Here’s Loew, from the BBC:

“He has massive injury problems and the medical staff was very sceptical about his ability to last through the coming weeks and such a gruelling tournament.

“It is a bitter decision and bitter for Marco.”

Here’s Germany’s roster as they look to follow up the World Cup with a Euro title, as Spain did in winning the 2010 World Cup and both of the preceding and following Euros.

Goalkeepers: Manuel Neuer (Bayern Munich), Bernd Leno (Bayer Leverkusen), Marc-Andre ter Stegen (Barcelona)

Defenders: Jerome Boateng (Bayern Munich), Emre Can (Liverpool), Jonas Hector (Cologne), Benedikt Hoewedes (Schalke 04), Mats Hummels (Borussia Dortmund), Shkodran Mustafi (Valencia), Antonio Ruediger (Roma)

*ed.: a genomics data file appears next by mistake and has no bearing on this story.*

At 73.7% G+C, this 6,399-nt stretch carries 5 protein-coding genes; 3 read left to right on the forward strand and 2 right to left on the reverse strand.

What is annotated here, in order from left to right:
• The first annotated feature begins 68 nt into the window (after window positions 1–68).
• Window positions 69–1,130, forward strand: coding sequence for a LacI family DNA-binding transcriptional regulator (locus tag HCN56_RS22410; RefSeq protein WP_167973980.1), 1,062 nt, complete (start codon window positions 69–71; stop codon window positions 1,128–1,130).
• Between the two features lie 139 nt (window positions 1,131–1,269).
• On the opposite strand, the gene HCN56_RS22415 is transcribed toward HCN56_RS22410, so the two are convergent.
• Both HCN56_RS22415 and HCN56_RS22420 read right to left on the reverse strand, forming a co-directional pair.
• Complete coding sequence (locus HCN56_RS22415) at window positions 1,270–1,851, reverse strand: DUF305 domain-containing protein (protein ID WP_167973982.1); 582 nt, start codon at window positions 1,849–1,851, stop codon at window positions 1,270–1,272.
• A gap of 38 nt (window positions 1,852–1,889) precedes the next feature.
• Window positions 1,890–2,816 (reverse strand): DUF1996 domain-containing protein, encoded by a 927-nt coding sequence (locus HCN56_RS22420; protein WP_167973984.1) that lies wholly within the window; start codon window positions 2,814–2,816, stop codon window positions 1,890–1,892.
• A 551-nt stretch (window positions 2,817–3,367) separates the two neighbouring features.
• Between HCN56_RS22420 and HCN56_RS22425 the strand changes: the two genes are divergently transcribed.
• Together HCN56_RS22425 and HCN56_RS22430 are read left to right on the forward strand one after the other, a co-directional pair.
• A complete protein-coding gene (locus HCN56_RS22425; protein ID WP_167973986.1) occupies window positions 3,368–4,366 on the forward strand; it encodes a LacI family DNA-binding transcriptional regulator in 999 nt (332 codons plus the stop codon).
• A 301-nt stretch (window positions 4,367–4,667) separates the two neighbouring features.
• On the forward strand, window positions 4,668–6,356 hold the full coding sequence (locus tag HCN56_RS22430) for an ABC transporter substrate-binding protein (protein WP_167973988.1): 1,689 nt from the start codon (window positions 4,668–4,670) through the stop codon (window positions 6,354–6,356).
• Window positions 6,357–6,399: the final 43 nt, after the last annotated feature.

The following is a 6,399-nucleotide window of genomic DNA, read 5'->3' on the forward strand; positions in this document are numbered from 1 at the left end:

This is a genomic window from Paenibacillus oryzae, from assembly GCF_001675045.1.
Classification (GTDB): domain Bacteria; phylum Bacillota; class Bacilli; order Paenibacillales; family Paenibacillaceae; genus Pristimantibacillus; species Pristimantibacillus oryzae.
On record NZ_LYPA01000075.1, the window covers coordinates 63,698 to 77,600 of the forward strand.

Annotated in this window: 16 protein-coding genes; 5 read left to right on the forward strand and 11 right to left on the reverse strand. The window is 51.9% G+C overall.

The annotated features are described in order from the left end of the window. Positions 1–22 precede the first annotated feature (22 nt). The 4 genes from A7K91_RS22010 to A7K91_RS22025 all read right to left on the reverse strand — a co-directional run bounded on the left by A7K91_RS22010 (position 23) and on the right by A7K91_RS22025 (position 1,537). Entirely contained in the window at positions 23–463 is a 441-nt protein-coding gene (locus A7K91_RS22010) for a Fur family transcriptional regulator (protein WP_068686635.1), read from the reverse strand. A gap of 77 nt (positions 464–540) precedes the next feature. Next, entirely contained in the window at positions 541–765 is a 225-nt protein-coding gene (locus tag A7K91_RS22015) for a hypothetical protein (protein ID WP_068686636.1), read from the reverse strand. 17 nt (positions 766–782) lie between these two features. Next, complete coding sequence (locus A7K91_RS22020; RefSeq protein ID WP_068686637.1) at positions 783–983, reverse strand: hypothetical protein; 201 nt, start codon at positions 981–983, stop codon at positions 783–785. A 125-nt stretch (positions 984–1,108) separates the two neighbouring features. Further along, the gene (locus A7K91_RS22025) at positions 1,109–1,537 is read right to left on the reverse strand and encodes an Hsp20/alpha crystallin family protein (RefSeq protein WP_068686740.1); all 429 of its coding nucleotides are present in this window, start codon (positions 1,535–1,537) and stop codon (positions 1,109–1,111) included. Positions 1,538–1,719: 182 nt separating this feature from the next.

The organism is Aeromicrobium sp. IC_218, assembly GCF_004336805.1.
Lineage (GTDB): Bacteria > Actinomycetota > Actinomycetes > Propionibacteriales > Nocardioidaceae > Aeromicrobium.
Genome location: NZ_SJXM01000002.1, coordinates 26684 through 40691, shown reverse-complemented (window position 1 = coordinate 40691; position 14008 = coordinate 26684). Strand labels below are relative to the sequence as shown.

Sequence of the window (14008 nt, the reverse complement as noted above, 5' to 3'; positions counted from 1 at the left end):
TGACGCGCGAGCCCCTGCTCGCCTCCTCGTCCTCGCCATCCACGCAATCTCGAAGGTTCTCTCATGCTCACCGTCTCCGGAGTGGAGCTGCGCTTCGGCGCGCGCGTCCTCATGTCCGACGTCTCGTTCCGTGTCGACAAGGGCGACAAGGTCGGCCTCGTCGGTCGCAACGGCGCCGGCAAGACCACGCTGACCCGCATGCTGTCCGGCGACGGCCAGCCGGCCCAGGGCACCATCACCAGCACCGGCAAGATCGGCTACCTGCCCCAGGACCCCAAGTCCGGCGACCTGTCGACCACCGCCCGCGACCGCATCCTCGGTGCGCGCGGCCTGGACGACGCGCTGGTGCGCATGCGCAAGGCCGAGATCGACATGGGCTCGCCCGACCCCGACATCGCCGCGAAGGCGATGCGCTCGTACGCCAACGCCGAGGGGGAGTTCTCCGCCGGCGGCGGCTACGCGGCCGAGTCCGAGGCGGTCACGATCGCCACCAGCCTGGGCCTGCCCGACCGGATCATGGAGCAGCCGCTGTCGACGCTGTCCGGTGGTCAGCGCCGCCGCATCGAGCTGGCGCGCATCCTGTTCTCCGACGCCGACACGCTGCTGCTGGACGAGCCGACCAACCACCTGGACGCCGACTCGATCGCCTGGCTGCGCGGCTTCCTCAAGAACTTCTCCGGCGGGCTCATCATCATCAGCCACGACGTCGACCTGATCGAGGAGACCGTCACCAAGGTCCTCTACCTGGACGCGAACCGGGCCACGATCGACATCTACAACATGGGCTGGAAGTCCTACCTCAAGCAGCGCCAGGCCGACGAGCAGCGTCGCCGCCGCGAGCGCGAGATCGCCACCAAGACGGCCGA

Midfielders: Julian Draxler (VfL Wolfsburg), Sami Khedira (Juventus), Joshua Kimmich (Bayern Munich), Toni Kroos (Real Madrid), Thomas Muller (Bayern Munich), Mesut Ozil (Arsenal), Lukas Podolski (Galatasaray), Andre Schurrle (VfL Wolfsburg), Bastian Schweinsteiger (Manchester United), Julian Weigl (Borussia Dortmund).

Forwards: Mario Gomez (Besiktas), Mario Goetze (Bayern Munich), Leroy Sane (Schalke 04)

Klinsmann wants top-four finish at Copa America, but can the USMNT do it?

KANSAS CITY, KS - MAY 28: The USA soccer team poses for a group photo before taking on Bolivia in the international friendly match between Bolivia and United States on May 28, 2016 at Children's Mercy Park in Kansas City, Kansas.  (Photo by Kyle Rivas/Getty Images)
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With the United States kicking off the Copa America this Friday, Jurgen Klinsmann has made his goal clear:

Reach the final four.